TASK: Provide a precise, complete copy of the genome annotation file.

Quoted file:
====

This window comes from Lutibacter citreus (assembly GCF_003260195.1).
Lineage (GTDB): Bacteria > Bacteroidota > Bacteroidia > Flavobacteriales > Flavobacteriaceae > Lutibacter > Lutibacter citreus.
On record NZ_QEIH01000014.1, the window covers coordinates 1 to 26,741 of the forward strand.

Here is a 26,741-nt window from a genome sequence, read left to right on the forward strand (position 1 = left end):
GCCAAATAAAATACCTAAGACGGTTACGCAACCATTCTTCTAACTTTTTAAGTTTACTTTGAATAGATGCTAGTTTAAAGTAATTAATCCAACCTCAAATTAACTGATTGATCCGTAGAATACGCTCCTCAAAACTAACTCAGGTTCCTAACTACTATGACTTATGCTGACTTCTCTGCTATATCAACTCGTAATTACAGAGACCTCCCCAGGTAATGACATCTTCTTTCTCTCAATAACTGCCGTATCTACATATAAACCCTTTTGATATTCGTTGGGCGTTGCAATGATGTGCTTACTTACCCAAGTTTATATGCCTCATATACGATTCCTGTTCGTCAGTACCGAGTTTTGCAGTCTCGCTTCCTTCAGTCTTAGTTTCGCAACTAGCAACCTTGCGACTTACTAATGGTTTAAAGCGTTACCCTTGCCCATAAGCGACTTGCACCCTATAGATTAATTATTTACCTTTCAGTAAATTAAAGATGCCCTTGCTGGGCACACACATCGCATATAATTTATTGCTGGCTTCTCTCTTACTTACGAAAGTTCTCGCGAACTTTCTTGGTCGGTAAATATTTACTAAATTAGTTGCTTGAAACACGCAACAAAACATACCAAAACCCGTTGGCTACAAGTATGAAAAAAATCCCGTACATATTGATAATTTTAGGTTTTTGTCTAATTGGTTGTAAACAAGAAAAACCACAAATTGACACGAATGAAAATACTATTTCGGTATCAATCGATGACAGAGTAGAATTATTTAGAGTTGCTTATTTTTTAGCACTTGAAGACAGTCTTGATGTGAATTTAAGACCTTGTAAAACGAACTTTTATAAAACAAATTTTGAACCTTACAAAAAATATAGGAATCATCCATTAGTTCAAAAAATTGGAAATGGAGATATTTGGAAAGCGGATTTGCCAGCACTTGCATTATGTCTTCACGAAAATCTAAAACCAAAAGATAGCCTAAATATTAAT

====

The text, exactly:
This window comes from Lutibacter citreus (assembly GCF_003260195.1).
Lineage (GTDB): Bacteria > Bacteroidota > Bacteroidia > Flavobacteriales > Flavobacteriaceae > Lutibacter > Lutibacter citreus.
On record NZ_QEIH01000014.1, the window covers coordinates 1 to 26,741 of the forward strand.

Here is a 26,741-nt window from a genome sequence, read left to right on the forward strand (position 1 = left end):
GCCAAATAAAATACCTAAGACGGTTACGCAACCATTCTTCTAACTTTTTAAGTTTACTTTGAATAGATGCTAGTTTAAAGTAATTAATCCAACCTCAAATTAACTGATTGATCCGTAGAATACGCTCCTCAAAACTAACTCAGGTTCCTAACTACTATGACTTATGCTGACTTCTCTGCTATATCAACTCGTAATTACAGAGACCTCCCCAGGTAATGACATCTTCTTTCTCTCAATAACTGCCGTATCTACATATAAACCCTTTTGATATTCGTTGGGCGTTGCAATGATGTGCTTACTTACCCAAGTTTATATGCCTCATATACGATTCCTGTTCGTCAGTACCGAGTTTTGCAGTCTCGCTTCCTTCAGTCTTAGTTTCGCAACTAGCAACCTTGCGACTTACTAATGGTTTAAAGCGTTACCCTTGCCCATAAGCGACTTGCACCCTATAGATTAATTATTTACCTTTCAGTAAATTAAAGATGCCCTTGCTGGGCACACACATCGCATATAATTTATTGCTGGCTTCTCTCTTACTTACGAAAGTTCTCGCGAACTTTCTTGGTCGGTAAATATTTACTAAATTAGTTGCTTGAAACACGCAACAAAACATACCAAAACCCGTTGGCTACAAGTATGAAAAAAATCCCGTACATATTGATAATTTTAGGTTTTTGTCTAATTGGTTGTAAACAAGAAAAACCACAAATTGACACGAATGAAAATACTATTTCGGTATCAATCGATGACAGAGTAGAATTATTTAGAGTTGCTTATTTTTTAGCACTTGAAGACAGTCTTGATGTGAATTTAAGACCTTGTAAAACGAACTTTTATAAAACAAATTTTGAACCTTACAAAAAATATAGGAATCATCCATTAGTTCAAAAAATTGGAAATGGAGATATTTGGAAAGCGGATTTGCCAGCACTTGCATTATGTCTTCACGAAAATCTAAAACCAAAAGATAGCCTAAATATTAAT